Vision-impaired professor to give HerStory lecture

GVL / Courtesy - Melba Vélez Ortiz , Ph.D.

GVL / Courtesy – Melba Vélez Ortiz , Ph.D.

Sanda Vazgec

For the past 13 years, Grand Valley State University has celebrated the lives of women in leadership positions at the institution through the HerStory Series. On March 1, the first installment of 2016 will feature the inspirational story of Melba Velez Ortiz. The event will be held from noon until 1 p.m. in the Kirkhof Center Room 2204.

The HerStory Series is hosted by the GVSU Women’s Commission and has shared the stories of more than 50 women from GVSU faculty and staff. The goal is to build community by looking deeper into the lives of campus leaders and their distinctive journeys through the path of success.

“It provides an opportunity to see a female leader as a real person,” said Kristen Evans, chair of the Women’s Commission. “Often, the women who participate in HerStory will share very intimate details about their lives and their struggles, both personally and professionally, that the campus community wouldn’t have the opportunity to hear otherwise.”

The Women’s Commissions hosts two to four installments of the series each year and the speakers are nominated by members of the GVSU community. Evans said Velez Ortiz was heavily recommended to be the focus of the upcoming installment.

Velez Ortiz has been a communications professor at GVSU for seven years, teaching classes in almost all areas of the study.

Born and raised in Puerto Rico, she moved to Indiana as a teenager to attend Purdue University, but quickly realized her English proficiency stood in the way of her studies. Since Puerto Rico is a commonwealth of the U.S., which made her a citizen of the country, she wasn’t required to take a language proficiency test upon enrolling.

Despite having a yearning for knowledge, she couldn’t complete much of the coursework due to the language barrier and decided to take a break to attend a community college and began working to sharpen her English skills before returning to Purdue to study communication.

“I changed ever since then, I became so interested in rhetoric, which is not a coincidence,” Velez Ortiz said. “Because I was a language outsider and more importantly a culture outsider, I became so interested in what is persuasive, what is honored and sacred in this culture as opposed to mine. So the path for communication opened up for me right away.”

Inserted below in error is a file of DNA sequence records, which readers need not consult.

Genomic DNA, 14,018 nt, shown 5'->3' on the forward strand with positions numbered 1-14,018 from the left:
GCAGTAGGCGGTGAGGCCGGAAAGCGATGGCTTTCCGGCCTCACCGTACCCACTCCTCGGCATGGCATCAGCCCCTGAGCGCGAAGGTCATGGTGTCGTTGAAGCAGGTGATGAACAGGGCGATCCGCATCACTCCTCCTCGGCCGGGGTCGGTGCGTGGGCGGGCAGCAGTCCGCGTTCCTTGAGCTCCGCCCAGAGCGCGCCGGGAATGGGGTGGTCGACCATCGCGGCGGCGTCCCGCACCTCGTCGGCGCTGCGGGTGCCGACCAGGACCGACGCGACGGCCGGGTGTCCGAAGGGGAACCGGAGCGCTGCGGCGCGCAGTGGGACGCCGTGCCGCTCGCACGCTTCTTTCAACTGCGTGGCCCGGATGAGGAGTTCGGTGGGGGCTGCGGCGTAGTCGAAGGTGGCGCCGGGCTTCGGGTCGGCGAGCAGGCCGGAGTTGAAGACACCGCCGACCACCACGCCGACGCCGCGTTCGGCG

Overcoming the language and culture barriers, she graduated from Purdue University with a bachelor’s of arts in communication. Chasing the thrill of knowledge, she went on to pursue a master’s degree only to run into a more serious obstacle.

During an eye exam, Velez Ortiz was diagnosed with retinitis pigmentosa, a rare, degenerative eye disease that causes severe vision impairment. The doctor told her that one day she will eventually lose her vision completely, but there was no way of knowing exactly when.

During the early part of her career as a teaching assistant, Velez Ortiz’ vision began to hinder her job. While teaching, sometimes students would complain that they had their hands raised for a long time and felt as if she was ignoring them, but really she couldn’t see the student if they were sitting in a particular part of the room.

“I am already a woman of color teaching, that can sometimes mislead people’s perceptions of my expertise and abilities,” Velez Ortiz said. “I also have an accent, so I thought with having all of these things going against me in some way, I’m not going to go up there and say I can’t see on top of that.”

Velez Ortiz said she tried to hide it and pass as fully-sighted for a long time because she didn’t want to burden her students, but with her sight continuing to fade, she eventually had to reveal it to students at the beginning of her classes.

“Many years ago, it was difficult because I felt like I was inadvertently passing on this anxiety to my students, they were worried about me,” Velez Ortiz said. “But now that I’ve become more accepting of it, I reflect something else to the students and they just want to do anything to help.”

Velez Ortiz now incorporates her condition into her class curriculum, teaching students about listening skills by showing them how to use her support cane.

Students learn how to tell the difference between different surfaces like grass and concrete and how to use those sounds to figure out their location.

“I am no longer afraid or ashamed of this and I think that has made me such a better teacher,” Velez Ortiz said. “I am able to provide my students with different exercises that teach them about communication in a unique way.”

The HerStory exposition that Velez Ortiz will present is titled “Life as a Peep Show,” since she feels that her life is exciting because her vision only allows her to focus on one small detail at a time.

Velez Ortiz said peep shows are a cultural practice for many people around the world. They only allow the viewer to see figures and colors through a small hole and provide no anticipation for when it will end. The screen just goes black and it’s over.

“I think that’s what makes me the way I am, because I do live in a little peep show,” Velez Ortiz said. “And I don’t know when it’s going to end, but I am going to have me a good time.”